Protesters took to the streets throughout Israel on Thursday evening, as anti-government demonstrations coincided with the 25th anniversary of the assassination of Prime Minister Yitzhak Rabin, according to the Hebrew calendar.
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This was the latest in a string of weekly demonstrations against Prime Minister Benjamin Netanyahu and his government that have intensified over the last five months, despite the coronavirus outbreak and multiple incidents of violence.
Several organization planned to rally in Tel Aviv, as they did a week earlier. By 9:00 P.M., there was around 1,000 marching down Rothschild Boulevard, in the center of the city. When they crossed the major artery of Allenby, some of them went north, while others went south.
"We're like water, they cannnot stop us," shouted one of the protesters. "We'll come out against you every week."
The police arrested a man, 45, suspected of trying to stab protesters using a knife and opened an investigation into the matter.
The march going south, estimated to be more than 500 people, soon received reports from people sent ahead on bicycles that the police was waiting for them at the northern entrance to Jaffa, south of Tel Aviv. They turned back towards the center of the city.
Protesters eventually made their way to the iconic plaza in front of the Tel Aviv municipality building, which was named after Yitzhak Rabin following his assassination.
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Although this movement has centered on the prime minister's official residence in Jerusalem, Rabin Square is generally considered the country's protest epicenter. On Thursday, 25,000 memorial candles were lit to commemorate the murdered prime minister.
In an emotional moment, the crowd, which had been shouting slogans, drumming and playing music, walking 15 kilometers through the streets of Tel Aviv, fell silent for one minute of remembrance. Then, demonstrators started singing 'Shir HaShalom,' the Song of Peace, an anthem of the Rabin years.
Earlier, dozens marched to the residence of Public Security Minister Amir Ohana, a close Netanayahu ally, who has been a target for the demonstrators for his anti-protest rhetoric. They were blocked by police before they could enter the building. They eventually retreated and decided to join the rest of the protesters in Habima Square.
They were met there by a few dozens supporters of Armenia, protesting against the close links between the Israeli and Azerbaijani governments, and the sale of Israeli weapons currently used in the Nagorno-Karabakh enclave. Despite tacit support, the Armenian protest leaders said they were not considering joining the protests.
In the Tel Aviv suburb of Holon, a demonstration by around 150 went on peacefully. In previous weeks, they were met with violence from pro-Netanyahu counter-demonstrators associated with the anti-Arab soccer hooligan group La Familia.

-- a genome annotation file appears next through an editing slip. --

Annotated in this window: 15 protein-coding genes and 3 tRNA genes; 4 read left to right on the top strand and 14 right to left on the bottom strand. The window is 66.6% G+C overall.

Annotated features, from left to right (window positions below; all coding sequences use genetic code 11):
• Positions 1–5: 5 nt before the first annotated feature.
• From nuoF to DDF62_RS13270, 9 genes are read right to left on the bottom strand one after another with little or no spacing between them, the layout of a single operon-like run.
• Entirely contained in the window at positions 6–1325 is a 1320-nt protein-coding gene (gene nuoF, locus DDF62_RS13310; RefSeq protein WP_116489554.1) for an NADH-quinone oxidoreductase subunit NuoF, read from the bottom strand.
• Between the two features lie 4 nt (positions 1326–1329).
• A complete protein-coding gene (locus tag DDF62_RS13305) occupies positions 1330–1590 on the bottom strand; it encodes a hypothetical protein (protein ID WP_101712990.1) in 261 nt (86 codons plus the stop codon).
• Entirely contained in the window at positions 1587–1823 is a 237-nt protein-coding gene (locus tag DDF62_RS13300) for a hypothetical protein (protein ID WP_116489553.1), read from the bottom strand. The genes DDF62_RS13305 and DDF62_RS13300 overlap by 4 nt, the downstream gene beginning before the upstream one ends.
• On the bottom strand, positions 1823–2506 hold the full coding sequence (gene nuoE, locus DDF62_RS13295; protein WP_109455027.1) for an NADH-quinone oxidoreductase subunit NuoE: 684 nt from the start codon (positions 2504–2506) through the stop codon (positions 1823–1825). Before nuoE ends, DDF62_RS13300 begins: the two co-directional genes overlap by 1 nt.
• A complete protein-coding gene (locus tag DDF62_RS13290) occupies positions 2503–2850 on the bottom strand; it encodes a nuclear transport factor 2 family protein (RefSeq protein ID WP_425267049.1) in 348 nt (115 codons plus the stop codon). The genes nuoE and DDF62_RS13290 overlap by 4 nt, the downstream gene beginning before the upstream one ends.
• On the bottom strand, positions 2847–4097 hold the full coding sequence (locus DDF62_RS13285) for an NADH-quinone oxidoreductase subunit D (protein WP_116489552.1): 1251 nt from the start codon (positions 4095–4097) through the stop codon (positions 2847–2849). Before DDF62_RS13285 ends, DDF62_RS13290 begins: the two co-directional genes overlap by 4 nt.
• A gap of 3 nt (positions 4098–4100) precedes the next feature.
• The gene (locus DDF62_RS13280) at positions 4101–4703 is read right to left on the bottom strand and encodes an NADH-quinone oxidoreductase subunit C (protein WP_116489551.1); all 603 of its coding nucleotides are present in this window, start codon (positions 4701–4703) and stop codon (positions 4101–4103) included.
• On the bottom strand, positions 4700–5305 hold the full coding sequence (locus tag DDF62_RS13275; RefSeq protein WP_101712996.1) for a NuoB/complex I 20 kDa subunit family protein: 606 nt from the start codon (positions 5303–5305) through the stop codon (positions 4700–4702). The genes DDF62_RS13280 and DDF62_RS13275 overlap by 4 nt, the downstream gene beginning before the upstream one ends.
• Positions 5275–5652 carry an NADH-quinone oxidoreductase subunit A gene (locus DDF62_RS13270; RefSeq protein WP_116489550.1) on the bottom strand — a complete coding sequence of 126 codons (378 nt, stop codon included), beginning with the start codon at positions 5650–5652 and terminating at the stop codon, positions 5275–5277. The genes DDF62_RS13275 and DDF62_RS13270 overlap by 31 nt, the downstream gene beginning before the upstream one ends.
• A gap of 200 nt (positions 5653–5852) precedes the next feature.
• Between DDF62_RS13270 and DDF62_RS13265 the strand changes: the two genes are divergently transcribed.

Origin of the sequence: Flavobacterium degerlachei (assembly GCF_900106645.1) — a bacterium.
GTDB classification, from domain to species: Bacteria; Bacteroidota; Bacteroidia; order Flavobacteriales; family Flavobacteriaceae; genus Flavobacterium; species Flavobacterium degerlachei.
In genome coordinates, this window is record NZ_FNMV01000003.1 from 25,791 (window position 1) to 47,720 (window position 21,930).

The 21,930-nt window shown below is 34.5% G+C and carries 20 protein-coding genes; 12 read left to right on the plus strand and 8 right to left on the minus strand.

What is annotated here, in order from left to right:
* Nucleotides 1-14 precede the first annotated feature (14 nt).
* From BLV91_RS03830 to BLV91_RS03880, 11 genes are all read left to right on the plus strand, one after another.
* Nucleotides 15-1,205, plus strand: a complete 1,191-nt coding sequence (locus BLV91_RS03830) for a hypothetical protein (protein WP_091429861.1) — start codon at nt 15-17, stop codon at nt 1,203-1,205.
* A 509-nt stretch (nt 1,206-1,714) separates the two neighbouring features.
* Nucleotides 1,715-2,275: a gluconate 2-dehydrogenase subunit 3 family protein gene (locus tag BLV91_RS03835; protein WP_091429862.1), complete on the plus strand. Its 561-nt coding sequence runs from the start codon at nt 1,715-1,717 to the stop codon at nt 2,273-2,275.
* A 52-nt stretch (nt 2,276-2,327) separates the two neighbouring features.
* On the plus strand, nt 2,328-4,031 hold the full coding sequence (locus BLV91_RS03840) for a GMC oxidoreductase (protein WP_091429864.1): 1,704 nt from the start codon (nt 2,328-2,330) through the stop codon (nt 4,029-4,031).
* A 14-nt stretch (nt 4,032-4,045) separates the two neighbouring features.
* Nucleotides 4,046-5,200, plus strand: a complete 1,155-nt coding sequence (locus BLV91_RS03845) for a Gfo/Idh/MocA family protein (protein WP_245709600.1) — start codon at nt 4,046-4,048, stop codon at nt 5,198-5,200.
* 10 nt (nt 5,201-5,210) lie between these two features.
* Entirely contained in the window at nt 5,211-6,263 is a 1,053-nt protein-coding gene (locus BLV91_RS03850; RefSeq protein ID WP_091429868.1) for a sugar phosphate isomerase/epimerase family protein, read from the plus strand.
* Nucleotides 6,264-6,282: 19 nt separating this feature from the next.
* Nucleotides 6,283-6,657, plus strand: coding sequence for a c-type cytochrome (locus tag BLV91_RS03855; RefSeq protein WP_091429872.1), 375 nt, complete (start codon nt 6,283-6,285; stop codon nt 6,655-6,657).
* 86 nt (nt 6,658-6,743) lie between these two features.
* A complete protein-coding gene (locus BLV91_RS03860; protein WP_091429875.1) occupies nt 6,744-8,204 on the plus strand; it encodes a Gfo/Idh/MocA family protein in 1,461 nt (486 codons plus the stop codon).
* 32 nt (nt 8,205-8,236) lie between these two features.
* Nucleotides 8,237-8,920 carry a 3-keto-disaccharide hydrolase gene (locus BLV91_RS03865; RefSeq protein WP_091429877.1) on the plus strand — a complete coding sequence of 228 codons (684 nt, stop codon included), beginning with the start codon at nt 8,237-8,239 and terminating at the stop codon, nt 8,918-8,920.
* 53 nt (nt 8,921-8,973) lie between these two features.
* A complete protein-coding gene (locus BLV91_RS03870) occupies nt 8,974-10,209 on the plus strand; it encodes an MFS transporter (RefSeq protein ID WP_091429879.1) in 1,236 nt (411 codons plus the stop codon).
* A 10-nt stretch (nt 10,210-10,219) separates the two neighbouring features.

Several minor clashes between protesters and Netanyahu supporters were reported, including firecrackers being thrown at marchers in Tel Aviv, and a confrontation at a usually tense junction in the suburb of Ramat Gan.
'We have a duty to fight'
As night fell in the northern port of Haifa, protesters flying Israeli, black and pink flags drove, honking, up and down the slopes of the hilly city. They carried placards that said 'Go!' in Hebrew, written in the font used by Netanyahu's Likud party, a slogan of the demonstrations.
"This year we started studying civics," said a Haifa teenager, who was protesting for the first time, to Haaretz, "we are learning about people who are supposed to serve us and I distrust them entirely."
Protesters in several areas lit candles in remembrance of murdered prime minister Yitzhak Rabin, and then gathered for a commemoration.
"As it was then, so it is today - the discourse is... inciting hatred, internally and externally," said social activist Dr. Meirav Ben-Nun in front of an audience of around 150. "As it was then, so it is today: We have a duty to fight, a duty to create an alternative, a duty to strive for a inclusive, democratic, honest and direct discourse."
“We are the generation born around [the time] of Rabin’s assassination," the Kumi Israel youth protest organization said in an earlier statement, accusing Netanyahu of incitement and dividing Israeli society, alleging that this is the only way that he can remain in office. Their generation "grew up in a survivalist reality in which the future is full of uncertainty and existential fear,” the statement added.
The Black Flag movement, one of the original forces behind the protests, starting with demonstrations at multiple intersections throughout the country, called Netanyahu "a danger for the future of the state of Israel."
"For the 19th week in a row, citizens are going out to protest against the failed prime minister," a statement released by the movement said at the beginning of the demonstration. "Netanyahu's only achievements in recent years are the crushing of the economy and the upheaval of Israeli society... We'll keep going until he leaves! '
The group alleged that Netanyahu’s speech at the Knesset on Thursday to mark the anniversary of Rabin’s assassination “proved all the more how much Netanyahu is a danger” to the country.
In his speech at the special Knesset session marking 25-years to Rabin's assassination, Netanyahu referred to the protest movement, comparing them to incitement that preceded Rabin's murder. "Twenty-five years after Rabin's assassination, incitement to murder the prime minister and his family persists and no one says a word," Netanyahu said.